Thanks Pixabay for being my favourite source of CC-0 pictures

I feel like the title sounds more like an advert pitch, but in all honesty as we are still before my morning tea, I went with the first title I could think of.

As part of my new role at Heriot-Watt University, I have been asked to provide support on Blackboard courses which have HTML and CSS embedded in them. Having never used either before, I have had to figure out the basics in a few weeks (It has to be said I volunteered very quickly to take on learning this).

Maybe there are other people out there who could benefit from hearing about the resources I have used to at least get comfortable enough to do a bit. I know lots of people are interested in coding, but it can be a bit daunting to figure out how to start.

I started out with these really helpful videos from Jake Wright on both HTML and CSS;



These two videos provided the perfect understanding of the structure for each language. It also gave enough basics that I could write small, simple snippets of code. I would recommend signposting people to these videos before attempting anything else. They are a real gem.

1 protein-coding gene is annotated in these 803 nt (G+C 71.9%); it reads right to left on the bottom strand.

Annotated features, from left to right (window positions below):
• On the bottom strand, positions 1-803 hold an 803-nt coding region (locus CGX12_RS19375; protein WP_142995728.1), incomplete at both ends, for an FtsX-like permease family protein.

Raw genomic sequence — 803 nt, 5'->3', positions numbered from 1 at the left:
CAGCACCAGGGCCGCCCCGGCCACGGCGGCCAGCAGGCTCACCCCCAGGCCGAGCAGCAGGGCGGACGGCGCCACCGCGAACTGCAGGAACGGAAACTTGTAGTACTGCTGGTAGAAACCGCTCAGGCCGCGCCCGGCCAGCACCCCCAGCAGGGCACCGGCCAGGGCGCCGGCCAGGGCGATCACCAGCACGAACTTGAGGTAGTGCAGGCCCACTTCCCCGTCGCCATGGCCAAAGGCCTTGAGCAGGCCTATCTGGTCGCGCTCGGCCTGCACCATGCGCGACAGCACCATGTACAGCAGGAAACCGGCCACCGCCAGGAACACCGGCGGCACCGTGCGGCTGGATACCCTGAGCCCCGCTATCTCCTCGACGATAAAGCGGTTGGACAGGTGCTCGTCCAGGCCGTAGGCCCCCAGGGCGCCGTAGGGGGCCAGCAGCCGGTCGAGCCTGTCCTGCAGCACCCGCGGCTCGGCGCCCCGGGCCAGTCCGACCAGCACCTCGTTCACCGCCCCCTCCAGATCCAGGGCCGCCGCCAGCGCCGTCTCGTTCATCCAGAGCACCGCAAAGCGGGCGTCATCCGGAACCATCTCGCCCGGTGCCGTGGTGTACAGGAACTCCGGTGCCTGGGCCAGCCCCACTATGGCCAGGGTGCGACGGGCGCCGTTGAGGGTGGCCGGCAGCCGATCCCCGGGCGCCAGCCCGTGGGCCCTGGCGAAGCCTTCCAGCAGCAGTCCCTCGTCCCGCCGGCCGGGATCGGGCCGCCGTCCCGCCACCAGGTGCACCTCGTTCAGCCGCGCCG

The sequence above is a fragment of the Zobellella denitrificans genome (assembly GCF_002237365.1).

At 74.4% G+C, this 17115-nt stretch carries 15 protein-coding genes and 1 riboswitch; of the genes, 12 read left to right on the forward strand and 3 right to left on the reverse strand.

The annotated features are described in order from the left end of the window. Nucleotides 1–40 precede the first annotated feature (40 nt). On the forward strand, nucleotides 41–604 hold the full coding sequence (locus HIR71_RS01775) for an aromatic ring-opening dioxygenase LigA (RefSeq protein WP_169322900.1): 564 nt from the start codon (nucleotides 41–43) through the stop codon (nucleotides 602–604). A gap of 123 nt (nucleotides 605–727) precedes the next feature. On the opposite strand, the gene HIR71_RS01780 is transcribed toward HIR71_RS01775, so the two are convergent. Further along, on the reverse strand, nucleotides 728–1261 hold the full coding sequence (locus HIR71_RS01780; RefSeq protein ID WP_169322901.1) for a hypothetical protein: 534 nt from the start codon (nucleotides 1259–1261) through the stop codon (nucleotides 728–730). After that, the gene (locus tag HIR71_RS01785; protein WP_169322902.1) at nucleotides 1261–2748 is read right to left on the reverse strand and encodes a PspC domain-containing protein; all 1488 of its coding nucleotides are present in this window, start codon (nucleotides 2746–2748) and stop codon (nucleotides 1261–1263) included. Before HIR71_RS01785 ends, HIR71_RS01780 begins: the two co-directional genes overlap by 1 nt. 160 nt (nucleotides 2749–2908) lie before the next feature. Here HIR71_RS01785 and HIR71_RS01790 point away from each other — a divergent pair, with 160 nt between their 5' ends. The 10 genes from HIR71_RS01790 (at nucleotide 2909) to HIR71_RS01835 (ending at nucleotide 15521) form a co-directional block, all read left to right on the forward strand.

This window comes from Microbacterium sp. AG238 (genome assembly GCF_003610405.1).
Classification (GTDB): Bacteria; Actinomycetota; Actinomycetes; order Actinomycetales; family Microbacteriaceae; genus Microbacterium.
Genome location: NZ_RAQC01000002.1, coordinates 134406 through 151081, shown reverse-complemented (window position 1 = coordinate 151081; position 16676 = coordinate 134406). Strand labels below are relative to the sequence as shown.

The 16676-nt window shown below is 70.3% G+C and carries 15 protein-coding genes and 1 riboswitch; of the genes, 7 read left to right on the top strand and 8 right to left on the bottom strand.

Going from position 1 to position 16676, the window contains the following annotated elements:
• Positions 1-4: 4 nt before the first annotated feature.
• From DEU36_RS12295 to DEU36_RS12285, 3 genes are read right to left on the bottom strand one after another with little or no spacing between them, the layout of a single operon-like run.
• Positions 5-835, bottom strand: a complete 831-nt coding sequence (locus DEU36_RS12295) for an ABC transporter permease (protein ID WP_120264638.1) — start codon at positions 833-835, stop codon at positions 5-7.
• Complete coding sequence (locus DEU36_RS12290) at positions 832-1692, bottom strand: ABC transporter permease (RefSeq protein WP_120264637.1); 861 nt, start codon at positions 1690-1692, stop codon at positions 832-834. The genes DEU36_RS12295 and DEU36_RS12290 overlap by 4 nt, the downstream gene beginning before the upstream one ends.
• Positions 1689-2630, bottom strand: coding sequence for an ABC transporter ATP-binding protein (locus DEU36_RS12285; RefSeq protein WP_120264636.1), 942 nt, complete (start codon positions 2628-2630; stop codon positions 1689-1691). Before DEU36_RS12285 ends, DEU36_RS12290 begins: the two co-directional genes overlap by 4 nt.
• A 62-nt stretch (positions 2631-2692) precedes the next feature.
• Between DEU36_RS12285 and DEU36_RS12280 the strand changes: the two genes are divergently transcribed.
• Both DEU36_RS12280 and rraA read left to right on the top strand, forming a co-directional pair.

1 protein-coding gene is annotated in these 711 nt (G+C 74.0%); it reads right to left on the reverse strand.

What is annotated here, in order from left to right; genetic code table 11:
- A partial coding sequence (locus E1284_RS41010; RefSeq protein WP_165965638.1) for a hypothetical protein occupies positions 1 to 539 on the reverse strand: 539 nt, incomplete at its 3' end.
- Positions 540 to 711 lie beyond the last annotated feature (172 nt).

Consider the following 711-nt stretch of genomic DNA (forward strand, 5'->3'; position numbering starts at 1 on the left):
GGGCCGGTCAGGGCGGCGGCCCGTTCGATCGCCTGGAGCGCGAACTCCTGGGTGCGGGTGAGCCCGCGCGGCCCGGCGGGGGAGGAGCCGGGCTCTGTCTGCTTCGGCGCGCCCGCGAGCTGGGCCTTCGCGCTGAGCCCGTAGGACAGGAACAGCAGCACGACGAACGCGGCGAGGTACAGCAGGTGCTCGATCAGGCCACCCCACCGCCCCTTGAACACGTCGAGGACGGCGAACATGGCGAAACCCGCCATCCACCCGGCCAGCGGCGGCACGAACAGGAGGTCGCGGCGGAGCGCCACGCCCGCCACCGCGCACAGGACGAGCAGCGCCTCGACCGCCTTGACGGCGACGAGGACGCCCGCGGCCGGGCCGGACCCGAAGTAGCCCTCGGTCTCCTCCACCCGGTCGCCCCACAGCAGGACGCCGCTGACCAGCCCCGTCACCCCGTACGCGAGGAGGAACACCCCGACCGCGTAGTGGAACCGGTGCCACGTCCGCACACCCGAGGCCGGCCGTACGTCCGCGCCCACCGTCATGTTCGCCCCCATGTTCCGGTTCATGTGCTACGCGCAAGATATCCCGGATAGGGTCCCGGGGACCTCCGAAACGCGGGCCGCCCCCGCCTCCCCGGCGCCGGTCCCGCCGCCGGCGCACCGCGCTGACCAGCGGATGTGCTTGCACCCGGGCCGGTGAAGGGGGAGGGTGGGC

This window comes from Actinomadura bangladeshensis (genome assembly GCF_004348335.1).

Next up, I needed to build on my understanding by adding more complex pieces of code. As I am (at first) planning to use these skills in our virtual learning environment, I did not want to use resources intended for people to develop whole websites, as that is not relevant for what I will be doing.

Having sat next to the person who championed the use of Lynda.com, I was really happy to discover HWU also subscribes to LinkedIn Learning. They are essentially the same service, as the content originates from Lynda. I think there are many members of staff who do not realise how many courses you can access. As much as the internet can teach you everything for free, I like the structured nature of following courses.

My two initial courses were HTML for Educators and CSS Essential Training 1. (LinkedIn learning does not allow you to easily share content outside, so my apologies for the weird embeds)

Welcome from HTML for Educators by Chris Mattia

Welcome from CSS Essential Training 1 by Christina Truong

I hope you find at least some of these videos useful. Next step is to actually put what I have learned into proper practice. I have enjoyed dappling in programming languages again, so I am currently thinking of further personal projects where I can really put it to good use and learn more advanced techniques. Please let me know if you have any tips or tricks, other valuable resources, or any ideas on how I can learn more. Next big step would be to understand the basics of JavaScript.